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Quotes of the Day

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August 7,

“The message is huge. Officers know all they have to do is grieve it, arbitrate it and get their jobs back.”

– Oklahoma City Police Chief Bill Citty, who said he loses about 80 percent of arbitration cases, on being forced to rehire officers that have been fired for misconduct after arbitration (Source)

August 4,

“Some of those people will not be getting meals, period. I challenge any legislator who wishes to come to our office to choose who doesn’t get a meal.”

– Don Hudman, executive director of Areawide Aging Agency, which offers in-home services to seniors in four counties, including meal delivery. Hudman’s agency will likely lose $300,000 due to state budget cuts in the current fiscal year (Source)

August 3,

“As with any organization or business, if you’re trying to attract talent and you want to attract more people to a profession, there’s got to be an incentive there. At this point, I’m not so sure there’s a lot of incentives for young people, or people who are looking to change careers. I’m not sure there’s a big incentive to give them the education at this point.”

– Dewey Public Schools Superintendent Vince Vincent, on the difficulty attracting and retaining teachers (Source)

July 28,

“This feels like the new normal. The need is great and it’s not getting better.”

– State Superintendent of Schools Joy Hofmeister. The State Board of Education has so far approved 850 emergency teaching certifications for the upcoming school year, compared to 381 at this time last year (Source)

July 27,

“This is the largest single-site wind project in the United States. With a large-scale project at this site, we are tapping into one of the best wind resources in the country.”

– Venita McCellon-Allen, Southwestern Electric Power Co. president and chief operating officer, on a joint $4.5 billion renewable energy project in the Panhandle with PSO (Source)

July 26,

“I’m not trying to throw the Legislature under the bus, but somebody has got to make a move here… or there’s going to be a serious event. We’re just trying to be proactive in thinking a different way.”

– Department of Corrections Director Joe Allbaugh, explaining the agency’s plan to release additional nonviolent inmates to community supervision programs in order to ease overcrowding in the state’s prisons (Source)

July 25,

“Teacher Needs School Supplies! Anything Helps.”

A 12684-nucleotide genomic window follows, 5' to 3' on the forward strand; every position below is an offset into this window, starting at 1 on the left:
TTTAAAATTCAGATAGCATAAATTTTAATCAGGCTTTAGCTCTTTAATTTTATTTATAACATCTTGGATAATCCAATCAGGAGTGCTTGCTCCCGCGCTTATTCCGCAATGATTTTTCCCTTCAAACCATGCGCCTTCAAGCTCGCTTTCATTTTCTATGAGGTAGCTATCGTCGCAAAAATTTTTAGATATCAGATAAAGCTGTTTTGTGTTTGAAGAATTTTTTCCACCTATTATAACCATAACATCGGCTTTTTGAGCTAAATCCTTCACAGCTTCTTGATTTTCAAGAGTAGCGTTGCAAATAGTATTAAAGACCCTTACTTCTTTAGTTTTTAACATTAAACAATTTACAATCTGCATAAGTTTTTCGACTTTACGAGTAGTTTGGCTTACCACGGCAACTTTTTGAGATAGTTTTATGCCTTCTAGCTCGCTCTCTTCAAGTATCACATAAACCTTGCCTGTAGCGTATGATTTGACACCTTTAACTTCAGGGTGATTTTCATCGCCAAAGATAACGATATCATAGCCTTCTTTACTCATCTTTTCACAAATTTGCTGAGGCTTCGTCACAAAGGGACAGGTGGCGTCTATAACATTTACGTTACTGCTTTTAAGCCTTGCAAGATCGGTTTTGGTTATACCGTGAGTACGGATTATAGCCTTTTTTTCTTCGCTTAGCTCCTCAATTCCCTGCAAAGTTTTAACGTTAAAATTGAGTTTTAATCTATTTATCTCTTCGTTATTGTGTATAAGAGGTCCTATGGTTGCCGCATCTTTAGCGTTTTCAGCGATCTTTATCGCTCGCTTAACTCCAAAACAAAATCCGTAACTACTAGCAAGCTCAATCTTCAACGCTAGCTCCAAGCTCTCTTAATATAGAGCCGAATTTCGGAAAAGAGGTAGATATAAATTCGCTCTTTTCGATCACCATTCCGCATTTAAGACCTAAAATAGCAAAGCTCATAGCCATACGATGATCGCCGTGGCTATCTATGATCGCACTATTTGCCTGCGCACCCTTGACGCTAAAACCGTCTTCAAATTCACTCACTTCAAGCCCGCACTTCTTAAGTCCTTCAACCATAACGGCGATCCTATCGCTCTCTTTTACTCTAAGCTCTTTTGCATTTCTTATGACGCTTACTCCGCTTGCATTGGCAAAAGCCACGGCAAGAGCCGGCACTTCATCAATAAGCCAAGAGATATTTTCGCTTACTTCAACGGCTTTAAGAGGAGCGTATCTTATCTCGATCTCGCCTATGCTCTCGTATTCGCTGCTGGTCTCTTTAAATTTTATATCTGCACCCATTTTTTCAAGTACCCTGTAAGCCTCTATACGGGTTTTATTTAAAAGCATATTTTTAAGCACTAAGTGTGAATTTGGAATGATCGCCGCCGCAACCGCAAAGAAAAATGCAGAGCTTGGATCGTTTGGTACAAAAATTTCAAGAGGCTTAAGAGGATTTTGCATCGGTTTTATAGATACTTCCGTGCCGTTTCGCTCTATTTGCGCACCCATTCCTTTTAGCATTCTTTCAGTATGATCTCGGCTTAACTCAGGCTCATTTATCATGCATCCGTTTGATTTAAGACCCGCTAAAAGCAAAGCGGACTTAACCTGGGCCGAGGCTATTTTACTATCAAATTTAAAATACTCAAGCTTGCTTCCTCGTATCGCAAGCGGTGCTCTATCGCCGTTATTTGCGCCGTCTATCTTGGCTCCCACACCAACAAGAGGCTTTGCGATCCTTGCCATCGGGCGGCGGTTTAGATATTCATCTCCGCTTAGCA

– From a sign held by Teresa Danks, a third-grade teacher in Tulsa, while she stood at a highway intersection collecting money for supplies for her classroom. Danks said she spends around $2,000 of her $35,000 salary on classroom supplies each year (Source)

July 24,

“Beyond the bad publicity, Oklahoma’s outrageous habit of throwing away salvageable lives is just plain bad. If the mere morality of the issue doesn’t convince you, consider these arguments: It runs up the state’s corrections budget, robs money from education, overcrowds our prisons, makes it harder to hold onto dangerous criminals, shrinks the work force, continues the cycle of poverty across generations, and establishes the precedent that Oklahoma treats medical problems with incarceration. It also makes us no safer.”

– Wayne Green of the Tulsa World discussing Oklahoma’s high female incarceration rate – the highest in the nation. (Source)

July 21,

“One thing you are going to see this year is the overcrowding of classrooms. We’ve had teachers tell us they would rather have smaller classrooms and forget the pay raise, that’s how bad it is. And, really, with the overcrowding, we are setting kids up for failure, especially in the year when they are learning to read. Classes aren’t even built to hold that many students. I wonder how many fire codes we’re breaking.”

– Ginger Tinney, Professional Oklahoma Educators Foundation Executive Director, speaking about the consequences of a lack of adequate funding for common education in Oklahoma (Source)

July 20,

“We know that every dollar in the budget means something to somebody – whether it’s access to medical care, access to food, access to education – these dollars are meaningful. The people should have the opportunity, without the interference of political games; to tell lawmakers what they believe is a priority for the state.”

– Rep. Monroe Nichols (D-Tulsa) on the importance of public comment should the legislature have to enter a special session this summer to fix the budget (Source)

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